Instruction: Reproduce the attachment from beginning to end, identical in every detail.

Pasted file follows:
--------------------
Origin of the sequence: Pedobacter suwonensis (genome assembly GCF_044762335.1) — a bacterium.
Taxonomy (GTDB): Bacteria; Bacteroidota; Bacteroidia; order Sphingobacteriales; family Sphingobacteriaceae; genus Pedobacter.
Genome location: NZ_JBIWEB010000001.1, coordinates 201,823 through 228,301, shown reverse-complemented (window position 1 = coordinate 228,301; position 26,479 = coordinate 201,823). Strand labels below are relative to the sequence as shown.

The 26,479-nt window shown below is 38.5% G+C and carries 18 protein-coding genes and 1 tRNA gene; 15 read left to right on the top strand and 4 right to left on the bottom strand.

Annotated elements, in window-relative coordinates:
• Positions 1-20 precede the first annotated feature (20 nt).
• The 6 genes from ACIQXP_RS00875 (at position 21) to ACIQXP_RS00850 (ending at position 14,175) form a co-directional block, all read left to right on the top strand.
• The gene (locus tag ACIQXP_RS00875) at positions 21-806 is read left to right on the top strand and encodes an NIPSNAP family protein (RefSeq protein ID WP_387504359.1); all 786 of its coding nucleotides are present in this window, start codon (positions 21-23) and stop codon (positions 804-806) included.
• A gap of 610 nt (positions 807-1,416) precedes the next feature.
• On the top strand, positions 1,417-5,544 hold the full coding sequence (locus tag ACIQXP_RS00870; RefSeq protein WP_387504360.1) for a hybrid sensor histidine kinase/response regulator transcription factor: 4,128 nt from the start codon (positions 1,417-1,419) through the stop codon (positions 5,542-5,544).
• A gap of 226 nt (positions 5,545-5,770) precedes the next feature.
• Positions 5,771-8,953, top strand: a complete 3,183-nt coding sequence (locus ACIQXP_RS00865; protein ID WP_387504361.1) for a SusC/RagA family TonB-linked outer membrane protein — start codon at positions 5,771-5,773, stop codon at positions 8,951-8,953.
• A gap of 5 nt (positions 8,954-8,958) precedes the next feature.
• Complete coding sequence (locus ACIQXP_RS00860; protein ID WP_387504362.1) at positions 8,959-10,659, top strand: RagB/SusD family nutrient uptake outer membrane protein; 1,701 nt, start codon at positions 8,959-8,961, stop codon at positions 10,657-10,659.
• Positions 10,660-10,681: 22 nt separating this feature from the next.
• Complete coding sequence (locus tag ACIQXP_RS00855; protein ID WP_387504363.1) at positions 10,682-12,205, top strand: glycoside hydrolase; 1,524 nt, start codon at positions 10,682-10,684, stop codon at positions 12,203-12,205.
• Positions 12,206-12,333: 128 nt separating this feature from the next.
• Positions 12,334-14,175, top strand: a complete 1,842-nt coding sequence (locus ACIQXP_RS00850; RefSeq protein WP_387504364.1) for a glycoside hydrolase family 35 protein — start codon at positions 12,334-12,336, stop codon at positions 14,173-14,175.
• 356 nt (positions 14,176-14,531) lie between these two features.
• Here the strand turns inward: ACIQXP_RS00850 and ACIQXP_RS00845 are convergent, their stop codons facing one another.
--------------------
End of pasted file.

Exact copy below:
Origin of the sequence: Pedobacter suwonensis (genome assembly GCF_044762335.1) — a bacterium.
Taxonomy (GTDB): Bacteria; Bacteroidota; Bacteroidia; order Sphingobacteriales; family Sphingobacteriaceae; genus Pedobacter.
Genome location: NZ_JBIWEB010000001.1, coordinates 201,823 through 228,301, shown reverse-complemented (window position 1 = coordinate 228,301; position 26,479 = coordinate 201,823). Strand labels below are relative to the sequence as shown.

The 26,479-nt window shown below is 38.5% G+C and carries 18 protein-coding genes and 1 tRNA gene; 15 read left to right on the top strand and 4 right to left on the bottom strand.

Annotated elements, in window-relative coordinates:
• Positions 1-20 precede the first annotated feature (20 nt).
• The 6 genes from ACIQXP_RS00875 (at position 21) to ACIQXP_RS00850 (ending at position 14,175) form a co-directional block, all read left to right on the top strand.
• The gene (locus tag ACIQXP_RS00875) at positions 21-806 is read left to right on the top strand and encodes an NIPSNAP family protein (RefSeq protein ID WP_387504359.1); all 786 of its coding nucleotides are present in this window, start codon (positions 21-23) and stop codon (positions 804-806) included.
• A gap of 610 nt (positions 807-1,416) precedes the next feature.
• On the top strand, positions 1,417-5,544 hold the full coding sequence (locus tag ACIQXP_RS00870; RefSeq protein WP_387504360.1) for a hybrid sensor histidine kinase/response regulator transcription factor: 4,128 nt from the start codon (positions 1,417-1,419) through the stop codon (positions 5,542-5,544).
• A gap of 226 nt (positions 5,545-5,770) precedes the next feature.
• Positions 5,771-8,953, top strand: a complete 3,183-nt coding sequence (locus ACIQXP_RS00865; protein ID WP_387504361.1) for a SusC/RagA family TonB-linked outer membrane protein — start codon at positions 5,771-5,773, stop codon at positions 8,951-8,953.
• A gap of 5 nt (positions 8,954-8,958) precedes the next feature.
• Complete coding sequence (locus ACIQXP_RS00860; protein ID WP_387504362.1) at positions 8,959-10,659, top strand: RagB/SusD family nutrient uptake outer membrane protein; 1,701 nt, start codon at positions 8,959-8,961, stop codon at positions 10,657-10,659.
• Positions 10,660-10,681: 22 nt separating this feature from the next.
• Complete coding sequence (locus tag ACIQXP_RS00855; protein ID WP_387504363.1) at positions 10,682-12,205, top strand: glycoside hydrolase; 1,524 nt, start codon at positions 10,682-10,684, stop codon at positions 12,203-12,205.
• Positions 12,206-12,333: 128 nt separating this feature from the next.
• Positions 12,334-14,175, top strand: a complete 1,842-nt coding sequence (locus ACIQXP_RS00850; RefSeq protein WP_387504364.1) for a glycoside hydrolase family 35 protein — start codon at positions 12,334-12,336, stop codon at positions 14,173-14,175.
• 356 nt (positions 14,176-14,531) lie between these two features.
• Here the strand turns inward: ACIQXP_RS00850 and ACIQXP_RS00845 are convergent, their stop codons facing one another.